Heating, Ventilation, and Air Conditioning workers (HVAC) are frequently dispatched out to different sites to fix broken systems or service the machines that keep homes and businesses at the proper temperatures. Since the right climate is imperative to the livelihood of many residences and companies, it is not uncommon for HVAC workers to work long hours and put in overtime each week.
As technicians, they are covered under the Fair Labor Standards Act, and the HVAC workers are entitled to overtime pay as well as the federal minimum wage currently set at $7.25. Overtime should be paid at one and a half times the normal hourly rate for hours worked over 40 in one week.
But unfortunately, some employers try to cut corners by failing to pay their HVAC employees for hours when they should be entitled to compensation.
As Houston fair wage lawyers who are familiar with this line of work and the FLSA guidelines overseeing it, we have helped numerous clients that have not been paid appropriately for the work that they have put in.
Most commonly, companies try to get out of paying their employees for the following:
- The time it takes the HVAC worker to travel to and from the site where the maintenance work needs to be performed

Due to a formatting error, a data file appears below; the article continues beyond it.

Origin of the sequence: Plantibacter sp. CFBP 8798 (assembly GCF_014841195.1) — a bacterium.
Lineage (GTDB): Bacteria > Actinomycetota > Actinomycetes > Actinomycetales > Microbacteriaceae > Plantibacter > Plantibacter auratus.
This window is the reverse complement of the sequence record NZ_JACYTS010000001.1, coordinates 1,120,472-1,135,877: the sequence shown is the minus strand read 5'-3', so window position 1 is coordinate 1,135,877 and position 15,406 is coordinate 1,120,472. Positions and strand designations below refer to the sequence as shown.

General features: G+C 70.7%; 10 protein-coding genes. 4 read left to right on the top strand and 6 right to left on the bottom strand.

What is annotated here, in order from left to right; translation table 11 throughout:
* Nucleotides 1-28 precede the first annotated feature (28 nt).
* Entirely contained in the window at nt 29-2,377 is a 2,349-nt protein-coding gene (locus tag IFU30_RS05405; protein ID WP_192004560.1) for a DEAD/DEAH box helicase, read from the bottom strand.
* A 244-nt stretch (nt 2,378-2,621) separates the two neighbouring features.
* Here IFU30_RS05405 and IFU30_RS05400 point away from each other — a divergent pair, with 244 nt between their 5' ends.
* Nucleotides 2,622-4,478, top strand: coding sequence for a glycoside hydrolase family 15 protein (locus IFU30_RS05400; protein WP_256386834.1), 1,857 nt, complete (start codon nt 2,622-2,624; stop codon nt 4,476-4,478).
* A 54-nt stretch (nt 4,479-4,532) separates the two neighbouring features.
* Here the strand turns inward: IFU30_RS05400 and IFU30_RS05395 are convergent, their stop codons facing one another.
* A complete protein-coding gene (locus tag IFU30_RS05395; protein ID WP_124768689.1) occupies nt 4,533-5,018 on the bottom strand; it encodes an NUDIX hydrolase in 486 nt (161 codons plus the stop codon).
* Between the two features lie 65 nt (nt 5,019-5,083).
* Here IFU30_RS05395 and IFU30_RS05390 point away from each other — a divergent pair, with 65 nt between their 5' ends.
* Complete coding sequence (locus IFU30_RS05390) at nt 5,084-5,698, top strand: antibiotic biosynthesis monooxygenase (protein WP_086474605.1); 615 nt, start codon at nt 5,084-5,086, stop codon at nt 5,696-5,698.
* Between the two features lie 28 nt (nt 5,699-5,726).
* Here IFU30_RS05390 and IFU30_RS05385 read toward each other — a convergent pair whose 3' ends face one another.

- The time needed to gather supplies and order materials related to servicing the heating, ventilation, and/or air conditioning units
- The time needed to clean the company vehicle
- The time spent at company-mandated meetings
- The time spent waiting for clients
- The time spent at training
- Work that was performed before actual clock in or after clock out
- Time spent completing paperwork outside of the office
- Work that was performed over a lunch break
The Fair Labor Standards Act was established to protect the rights of workers, and HVAC employees are covered under this Act. There are few stipulations that would allow an employer to deem the employee exempt under FLSA, and therefore exempt from overtime. Factors include the amount of money the employee is paid and his or her specific job duties (as opposed to their job “title”). In most circumstances, HVAC employees are not exempt from the FLSA and overtime, which is why it is a good idea to consult an attorney if you are feel that you are not receiving the compensation to which you feel you are entitled.
If you are an HVAC employee who is facing unpaid overtime, contact the Texas fair overtime attorneys at Kennedy Law Firm, LLP for your free copy of The Ten Biggest Mistakes That Can Hurt Your Wage and Overtime Claim. Or fill out our online form to schedule your free case evaluation where an attorney will sit down with you, review your claim, and provide you with the best solution to protect your paycheck.